I am not anti-psychiatry, rather I'm anti-Drug War and the pill mill that it has created by outlawing almost all safe and naturally occurring psychoactive medicines. If those pills really are the treatment of choice these days, it is only because we have outlawed all competition. This is a shabby cure, if only because it has turned so many Americans (including 1 in 4 American women) into wards of the healthcare state. As far as the money needed to establish the thorough, unbiased substance education that I champion, that will come from the enormous amount of money that we are currently spending on locking people up and on invading other countries whose residents dare to defy our ban on the natural godsends that grow at our very feet.

By the by: Here's a classic line from 21st-century Drug Warriors: "We have to outlaw drugs now that there are so many available and the list is changing all the time."

Wrong. It's precisely because we live in a drug-full world (thanks, in part, to Mother Nature herself) that we must teach safe use. Otherwise, we are paying law enforcement to play wack-a-mole with every new substance that appears on the black market -- the black market that we ourselves have created. It's not that a war like that can never be won, it's rather that a war like that must never be allowed to win, since its goal is to stop people from seeking self-transcendence in life and from improving their lives.

Seriously. What kind of world best accords with the principles of freedom and democracy: a world in which we find benefits for the use of all medicines (at some dose, for some person, etc.) and teach safe use, or a world in which we declare a priori that certain drugs have no positive uses whatsoever for anybody, ever, and then lock up people who dare to use them despite our anti-scientific edicts?

The latter solution describes an anti-scientific police state, not a democracy: it describes a world wherein the powers-that-be completely ignore the power of education to improve the human mind, laughably insisting that human beings not only have no right to mother nature's medicines, but that they actually have to be actively protected from the same. That is a religious conclusion, the conclusion of stealth Christian Scientists in fact, especially in light of the fact that such godsends have inspired entire religions in the past.

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You have been reading essays by the Drug War Philosopher, Brian Quass, at Brian is the founder of The Drug War Gift Shop, where artists can feature and sell their protest artwork online. He has also written for Sociodelic and is the author of The Drug War Comic Book, which contains 150 political cartoons illustrating some of the seemingly endless problems with the war on drugs -- many of which only Brian seems to have noticed, by the way, judging by the recycled pieties that pass for analysis these days when it comes to "drugs." That's not surprising, considering the fact that the category of "drugs" is a political category, not a medical or scientific one.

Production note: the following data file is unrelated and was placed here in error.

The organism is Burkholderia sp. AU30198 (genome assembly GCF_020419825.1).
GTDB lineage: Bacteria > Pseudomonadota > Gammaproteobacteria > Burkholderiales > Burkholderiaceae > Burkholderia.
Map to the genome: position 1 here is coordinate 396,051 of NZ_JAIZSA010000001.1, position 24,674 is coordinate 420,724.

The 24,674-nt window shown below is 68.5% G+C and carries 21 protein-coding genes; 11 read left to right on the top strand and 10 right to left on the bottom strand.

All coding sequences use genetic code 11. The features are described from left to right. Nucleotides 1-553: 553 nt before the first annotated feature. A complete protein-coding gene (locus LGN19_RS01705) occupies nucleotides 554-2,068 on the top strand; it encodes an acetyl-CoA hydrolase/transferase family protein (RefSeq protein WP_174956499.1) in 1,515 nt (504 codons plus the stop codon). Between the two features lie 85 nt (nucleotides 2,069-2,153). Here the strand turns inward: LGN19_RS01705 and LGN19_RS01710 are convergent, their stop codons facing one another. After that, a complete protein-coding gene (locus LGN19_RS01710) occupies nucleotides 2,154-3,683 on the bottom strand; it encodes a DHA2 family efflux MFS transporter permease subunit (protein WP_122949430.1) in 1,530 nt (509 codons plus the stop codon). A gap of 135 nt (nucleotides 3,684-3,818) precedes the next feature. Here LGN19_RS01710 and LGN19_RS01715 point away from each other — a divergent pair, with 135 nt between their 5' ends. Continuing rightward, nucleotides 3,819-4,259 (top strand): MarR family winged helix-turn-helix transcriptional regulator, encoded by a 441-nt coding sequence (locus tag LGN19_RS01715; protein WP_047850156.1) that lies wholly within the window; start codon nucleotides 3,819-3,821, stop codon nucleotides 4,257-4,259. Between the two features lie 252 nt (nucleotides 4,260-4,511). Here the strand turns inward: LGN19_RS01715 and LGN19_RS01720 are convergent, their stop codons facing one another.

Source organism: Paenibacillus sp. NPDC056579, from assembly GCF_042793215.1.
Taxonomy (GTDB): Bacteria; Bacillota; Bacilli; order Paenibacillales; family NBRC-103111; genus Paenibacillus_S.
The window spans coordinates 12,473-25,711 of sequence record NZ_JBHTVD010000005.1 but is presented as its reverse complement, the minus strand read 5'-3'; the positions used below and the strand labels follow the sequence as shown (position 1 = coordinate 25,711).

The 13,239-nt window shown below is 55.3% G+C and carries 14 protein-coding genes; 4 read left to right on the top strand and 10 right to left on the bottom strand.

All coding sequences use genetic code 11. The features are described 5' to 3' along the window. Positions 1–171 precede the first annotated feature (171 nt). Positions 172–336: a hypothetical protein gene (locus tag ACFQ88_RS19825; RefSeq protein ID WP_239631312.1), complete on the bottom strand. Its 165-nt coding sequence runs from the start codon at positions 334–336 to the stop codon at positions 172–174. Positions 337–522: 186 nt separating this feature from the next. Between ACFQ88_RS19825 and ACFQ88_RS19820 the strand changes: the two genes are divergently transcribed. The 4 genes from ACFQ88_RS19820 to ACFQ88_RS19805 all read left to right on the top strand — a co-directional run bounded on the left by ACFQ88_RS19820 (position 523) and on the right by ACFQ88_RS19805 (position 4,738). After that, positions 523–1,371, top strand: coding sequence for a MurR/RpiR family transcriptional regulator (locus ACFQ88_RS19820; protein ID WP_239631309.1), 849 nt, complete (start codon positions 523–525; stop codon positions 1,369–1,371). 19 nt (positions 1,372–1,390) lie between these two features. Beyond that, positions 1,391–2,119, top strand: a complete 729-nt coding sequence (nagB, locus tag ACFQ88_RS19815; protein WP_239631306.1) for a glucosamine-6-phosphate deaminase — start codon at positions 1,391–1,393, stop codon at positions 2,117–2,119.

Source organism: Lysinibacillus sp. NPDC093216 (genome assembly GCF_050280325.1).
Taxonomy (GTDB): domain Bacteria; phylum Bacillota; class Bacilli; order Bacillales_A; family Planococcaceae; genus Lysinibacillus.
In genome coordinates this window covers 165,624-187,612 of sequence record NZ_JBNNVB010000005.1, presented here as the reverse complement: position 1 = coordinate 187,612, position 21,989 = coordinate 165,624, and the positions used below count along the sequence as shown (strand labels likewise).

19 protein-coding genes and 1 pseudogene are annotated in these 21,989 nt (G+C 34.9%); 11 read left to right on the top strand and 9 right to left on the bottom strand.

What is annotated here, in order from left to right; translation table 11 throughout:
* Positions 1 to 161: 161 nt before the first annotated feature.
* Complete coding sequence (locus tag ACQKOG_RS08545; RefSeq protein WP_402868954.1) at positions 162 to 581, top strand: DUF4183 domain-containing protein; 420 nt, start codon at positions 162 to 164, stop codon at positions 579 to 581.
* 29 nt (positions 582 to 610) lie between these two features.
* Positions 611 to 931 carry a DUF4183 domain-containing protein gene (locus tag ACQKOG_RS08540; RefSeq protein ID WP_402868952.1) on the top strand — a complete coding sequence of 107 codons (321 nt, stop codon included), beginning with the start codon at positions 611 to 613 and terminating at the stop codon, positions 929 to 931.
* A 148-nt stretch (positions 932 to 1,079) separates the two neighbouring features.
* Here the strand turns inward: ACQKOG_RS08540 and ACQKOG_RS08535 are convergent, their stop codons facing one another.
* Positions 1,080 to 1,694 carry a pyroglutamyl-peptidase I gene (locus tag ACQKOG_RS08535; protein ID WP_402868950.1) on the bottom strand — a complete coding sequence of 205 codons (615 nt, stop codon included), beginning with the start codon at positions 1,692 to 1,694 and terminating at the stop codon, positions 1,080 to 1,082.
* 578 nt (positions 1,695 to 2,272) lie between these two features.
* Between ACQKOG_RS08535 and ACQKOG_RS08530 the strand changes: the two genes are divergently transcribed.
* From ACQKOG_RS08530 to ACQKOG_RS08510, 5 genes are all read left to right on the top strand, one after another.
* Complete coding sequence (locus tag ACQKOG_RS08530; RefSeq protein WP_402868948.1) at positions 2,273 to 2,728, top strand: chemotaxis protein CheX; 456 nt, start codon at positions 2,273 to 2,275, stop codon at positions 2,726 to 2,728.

A "drug," as the world defines the term today, is "a substance that has no good uses for anyone, ever, at any time, under any circumstances" -- and, of course, there are no substances of that kind: even cyanide and the deadly botox toxin have positive uses: a war on drugs is therefore unscientific at heart, to the point that it truly qualifies as a superstition, one in which we turn inanimate substances into boogie-men and scapegoats for all our social problems.

The Drug War is, in fact, the philosophical problem par excellence of our time, premised as it is on a raft of faulty assumptions (notwithstanding the fact that most philosophers today pretend as if the drug war does not exist). It is a war against the poor, against minorities, against religion, against science, against the elderly, against the depressed, against those in pain, against children in hospice care, and against philosophy itself. It outlaws substances that have inspired entire religions, Nazifies the English language and militarizes police forces nationwide.

It bans the substances that inspired William James' ideas about human consciousness and the nature of ultimate reality. In short, it causes all of the problems that it purports to solve, and then some, meanwhile violating the Natural Law upon which Thomas Jefferson founded America. (Surely, Jefferson was rolling over in his grave when Ronald Reagan's DEA stomped onto Monticello in 1987 and confiscated the founding father's poppy plants.)

If you believe in freedom and democracy, in America and around the world, please stay tuned for more philosophically oriented broadsides against the outrageous war on godsend medicines, AKA the war on drugs.

Brian Quass
The Drug War Philosopher

PS The drug war has not failed: to the contrary, it has succeeded, insofar as its ultimate goal was to militarize police forces around the world and help authorities to ruthlessly eliminate those who stand in the way of global capitalism. For more, see Drug War Capitalism by Dawn Paley.

Rather than apologetically decriminalizing selected plants, we should be demanding the immediate restoration of Natural Law, according to which "The earth, and all that is therein, is given to men for the support and comfort of their being." (John Locke)